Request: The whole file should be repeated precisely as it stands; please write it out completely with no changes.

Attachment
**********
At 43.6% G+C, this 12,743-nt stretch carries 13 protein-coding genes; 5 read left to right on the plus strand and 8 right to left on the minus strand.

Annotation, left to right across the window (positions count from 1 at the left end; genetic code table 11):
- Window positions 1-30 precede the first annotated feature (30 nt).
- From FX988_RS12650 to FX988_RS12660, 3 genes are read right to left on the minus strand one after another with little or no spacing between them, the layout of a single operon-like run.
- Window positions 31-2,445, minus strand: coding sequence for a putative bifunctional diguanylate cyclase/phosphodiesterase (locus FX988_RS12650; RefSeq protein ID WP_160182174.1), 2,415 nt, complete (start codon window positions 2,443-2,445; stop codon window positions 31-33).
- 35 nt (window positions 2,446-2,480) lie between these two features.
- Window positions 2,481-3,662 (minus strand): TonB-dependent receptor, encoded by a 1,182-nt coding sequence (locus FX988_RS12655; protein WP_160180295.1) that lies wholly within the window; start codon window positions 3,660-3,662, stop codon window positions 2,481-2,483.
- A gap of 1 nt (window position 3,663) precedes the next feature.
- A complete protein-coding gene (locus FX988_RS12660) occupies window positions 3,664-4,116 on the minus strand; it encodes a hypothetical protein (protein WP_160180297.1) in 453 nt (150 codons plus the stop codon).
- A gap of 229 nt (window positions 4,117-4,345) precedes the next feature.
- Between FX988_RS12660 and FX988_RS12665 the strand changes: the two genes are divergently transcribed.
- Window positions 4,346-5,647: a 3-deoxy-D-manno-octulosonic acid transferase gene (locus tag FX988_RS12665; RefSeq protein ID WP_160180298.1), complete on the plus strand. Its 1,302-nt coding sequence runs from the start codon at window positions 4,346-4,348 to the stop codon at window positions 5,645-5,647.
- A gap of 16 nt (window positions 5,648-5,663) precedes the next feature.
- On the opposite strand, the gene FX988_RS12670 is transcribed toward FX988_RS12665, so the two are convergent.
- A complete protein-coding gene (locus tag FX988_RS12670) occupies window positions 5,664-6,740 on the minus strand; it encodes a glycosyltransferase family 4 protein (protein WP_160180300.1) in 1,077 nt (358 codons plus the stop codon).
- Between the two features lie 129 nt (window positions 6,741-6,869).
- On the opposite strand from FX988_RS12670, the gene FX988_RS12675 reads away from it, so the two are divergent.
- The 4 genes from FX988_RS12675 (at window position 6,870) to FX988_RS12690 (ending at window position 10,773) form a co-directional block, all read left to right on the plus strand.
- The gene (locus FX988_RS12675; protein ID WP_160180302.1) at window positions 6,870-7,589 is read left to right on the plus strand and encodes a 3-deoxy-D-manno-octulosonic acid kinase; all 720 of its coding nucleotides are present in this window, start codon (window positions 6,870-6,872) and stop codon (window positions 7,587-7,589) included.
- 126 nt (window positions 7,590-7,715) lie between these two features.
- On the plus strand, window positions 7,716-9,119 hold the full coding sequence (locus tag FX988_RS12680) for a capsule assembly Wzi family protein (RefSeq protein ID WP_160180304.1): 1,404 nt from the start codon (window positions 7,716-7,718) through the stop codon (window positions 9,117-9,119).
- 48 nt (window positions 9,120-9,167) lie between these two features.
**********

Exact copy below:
At 43.6% G+C, this 12,743-nt stretch carries 13 protein-coding genes; 5 read left to right on the plus strand and 8 right to left on the minus strand.

Annotation, left to right across the window (positions count from 1 at the left end; genetic code table 11):
- Window positions 1-30 precede the first annotated feature (30 nt).
- From FX988_RS12650 to FX988_RS12660, 3 genes are read right to left on the minus strand one after another with little or no spacing between them, the layout of a single operon-like run.
- Window positions 31-2,445, minus strand: coding sequence for a putative bifunctional diguanylate cyclase/phosphodiesterase (locus FX988_RS12650; RefSeq protein ID WP_160182174.1), 2,415 nt, complete (start codon window positions 2,443-2,445; stop codon window positions 31-33).
- 35 nt (window positions 2,446-2,480) lie between these two features.
- Window positions 2,481-3,662 (minus strand): TonB-dependent receptor, encoded by a 1,182-nt coding sequence (locus FX988_RS12655; protein WP_160180295.1) that lies wholly within the window; start codon window positions 3,660-3,662, stop codon window positions 2,481-2,483.
- A gap of 1 nt (window position 3,663) precedes the next feature.
- A complete protein-coding gene (locus FX988_RS12660) occupies window positions 3,664-4,116 on the minus strand; it encodes a hypothetical protein (protein WP_160180297.1) in 453 nt (150 codons plus the stop codon).
- A gap of 229 nt (window positions 4,117-4,345) precedes the next feature.
- Between FX988_RS12660 and FX988_RS12665 the strand changes: the two genes are divergently transcribed.
- Window positions 4,346-5,647: a 3-deoxy-D-manno-octulosonic acid transferase gene (locus tag FX988_RS12665; RefSeq protein ID WP_160180298.1), complete on the plus strand. Its 1,302-nt coding sequence runs from the start codon at window positions 4,346-4,348 to the stop codon at window positions 5,645-5,647.
- A gap of 16 nt (window positions 5,648-5,663) precedes the next feature.
- On the opposite strand, the gene FX988_RS12670 is transcribed toward FX988_RS12665, so the two are convergent.
- A complete protein-coding gene (locus tag FX988_RS12670) occupies window positions 5,664-6,740 on the minus strand; it encodes a glycosyltransferase family 4 protein (protein WP_160180300.1) in 1,077 nt (358 codons plus the stop codon).
- Between the two features lie 129 nt (window positions 6,741-6,869).
- On the opposite strand from FX988_RS12670, the gene FX988_RS12675 reads away from it, so the two are divergent.
- The 4 genes from FX988_RS12675 (at window position 6,870) to FX988_RS12690 (ending at window position 10,773) form a co-directional block, all read left to right on the plus strand.
- The gene (locus FX988_RS12675; protein ID WP_160180302.1) at window positions 6,870-7,589 is read left to right on the plus strand and encodes a 3-deoxy-D-manno-octulosonic acid kinase; all 720 of its coding nucleotides are present in this window, start codon (window positions 6,870-6,872) and stop codon (window positions 7,587-7,589) included.
- 126 nt (window positions 7,590-7,715) lie between these two features.
- On the plus strand, window positions 7,716-9,119 hold the full coding sequence (locus tag FX988_RS12680) for a capsule assembly Wzi family protein (RefSeq protein ID WP_160180304.1): 1,404 nt from the start codon (window positions 7,716-7,718) through the stop codon (window positions 9,117-9,119).
- 48 nt (window positions 9,120-9,167) lie between these two features.